Selecting candidates and making job offers: a new approach

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selecting and making job offersManagers recruiting staff need to beware; selecting candidates and making job offers has never been so complex. Never before has landing the new hire been more difficult. Maybe it’s something unique to ‘Generation Y’ that brings recruitment problems into focus. Or maybe it’s just that we all have greater expectations and less tolerance of poor performance by managers and firms. Either way, sending an email offer and waiting for a bum to appear on a seat is just not good enough!

Whose market?

When it’s a firm’s market, new recruits are eager to join. There can indeed be a presumption that the candidate wants the job and will join. However, today, there’s a skills shortage and it’s the candidate’s market. It’s difficult hiring HGV divers and tradesmen. And the skills gap gets worse when recruiting to the professions. Today, candidates need to be convinced to move firms.

There are two problems. The first is around the structure of the interview itself. The second is the management of the period from offer to arrival (of the new employee).

Taking the bait

Just as it’s always been, the firm needs to be sure it has selected the right candidate. And all candidates need to individually be convinced that the firm is the one for them – because any skilled individual has multiple parallel opportunities. The interview must therefore spend equal time on selecting and convincing.

Selecting involves determining which candidate will do best when in post. TimelessTime consultants have written lots on how to do this and readers should refer elsewhere on our website.

Convincing involves providing enough evidence to the candidates to suggest that the firm is truly excellent to work for and offers a great future.

If the ‘interview’ is to be truly bi-directional, it must also allow roughly the same time to each of those activities – selecting and convincing. Again TimelessTime has written extensively on this and readers should refer to other blogs and articles. There are specific techniques and strategies that managers can use to manage this balance.

Landing the fish

The law says that all staff must be provided with the main terms and conditions of their employment within eight weeks of starting with a firm. Many firms take this literally and phone or email the successful candidate with what amounts to a headline offer. They then provide the main terms on starting or as required by law. This is just not good enough.

In essence, the hiring manager has had the candidate jump through hoops. The firm must now do likewise.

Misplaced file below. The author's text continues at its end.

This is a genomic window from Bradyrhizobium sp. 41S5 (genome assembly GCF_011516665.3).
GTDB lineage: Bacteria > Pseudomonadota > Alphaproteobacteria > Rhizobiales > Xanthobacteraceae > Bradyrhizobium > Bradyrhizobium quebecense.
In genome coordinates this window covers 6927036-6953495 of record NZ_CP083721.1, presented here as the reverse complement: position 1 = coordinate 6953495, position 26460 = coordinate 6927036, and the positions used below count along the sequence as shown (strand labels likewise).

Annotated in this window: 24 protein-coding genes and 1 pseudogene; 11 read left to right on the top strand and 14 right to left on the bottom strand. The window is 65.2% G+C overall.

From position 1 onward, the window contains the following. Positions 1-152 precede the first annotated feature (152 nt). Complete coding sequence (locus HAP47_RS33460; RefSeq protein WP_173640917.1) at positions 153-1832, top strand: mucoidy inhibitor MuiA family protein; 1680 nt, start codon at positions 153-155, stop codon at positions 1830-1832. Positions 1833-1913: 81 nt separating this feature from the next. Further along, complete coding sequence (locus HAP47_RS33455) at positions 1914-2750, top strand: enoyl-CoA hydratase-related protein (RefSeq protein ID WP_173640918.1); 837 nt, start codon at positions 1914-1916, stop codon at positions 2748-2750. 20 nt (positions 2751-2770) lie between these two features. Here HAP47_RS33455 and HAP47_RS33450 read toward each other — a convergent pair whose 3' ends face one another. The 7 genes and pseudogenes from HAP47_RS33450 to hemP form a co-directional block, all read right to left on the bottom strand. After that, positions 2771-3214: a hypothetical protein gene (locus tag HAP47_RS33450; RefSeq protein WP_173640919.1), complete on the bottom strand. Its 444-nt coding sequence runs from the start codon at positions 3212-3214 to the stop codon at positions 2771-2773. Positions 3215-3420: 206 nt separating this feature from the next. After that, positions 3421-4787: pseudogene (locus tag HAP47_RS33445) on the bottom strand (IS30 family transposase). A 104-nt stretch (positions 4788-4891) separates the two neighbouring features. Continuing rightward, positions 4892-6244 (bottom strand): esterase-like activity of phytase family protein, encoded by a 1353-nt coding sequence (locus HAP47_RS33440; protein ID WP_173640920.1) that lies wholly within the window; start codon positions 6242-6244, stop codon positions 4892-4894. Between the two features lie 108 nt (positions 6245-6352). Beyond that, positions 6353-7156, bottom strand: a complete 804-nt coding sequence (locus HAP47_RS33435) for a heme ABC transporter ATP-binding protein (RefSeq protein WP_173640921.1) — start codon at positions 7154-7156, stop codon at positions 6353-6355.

There are a host of possible strategies to ‘land the fish’. The first and most obvious is that the hiring manager must make an offer in person. To hear the person the candidate will report to make the offer has a powerful trust-building effect. The verbal offer must be followed up immediately by a full written offer with accompanying detail of pension, health insurance and other components of the total reward package. There are many other tricks to use at this point.

That’s a good foundation, but it’s still not enough. There’s a high risk of resignation in the period from offer to arrival; after all, the future employee need only give one week’s contractual notice of resignation before arriving at the new firm to keep their part of the contract. The hiring manager must keep in touch with the new employee while they work their notice. Strategies here might include inviting them to company meetings, training opportunities and social activities. Again there are a lot of options.

There must be no opportunity for the new employee to look elsewhere. The hiring manager must have the new hire on the hook without them having any reason to want to wriggle free.

Significant improvement

There’s nothing worse than gearing up a recruitment, interviewing a shortlist and making an offer, only to have to start all over again when the selected candidate fails to turn up on the first day. It’s a huge waste of management time.

The focus here has been the management of the interview, offer and period from offer to arrival. There’s a lot more to it than this but at least if managers get these two parts right they will enjoy a significant improvement in the chance that a new hire will actually start.

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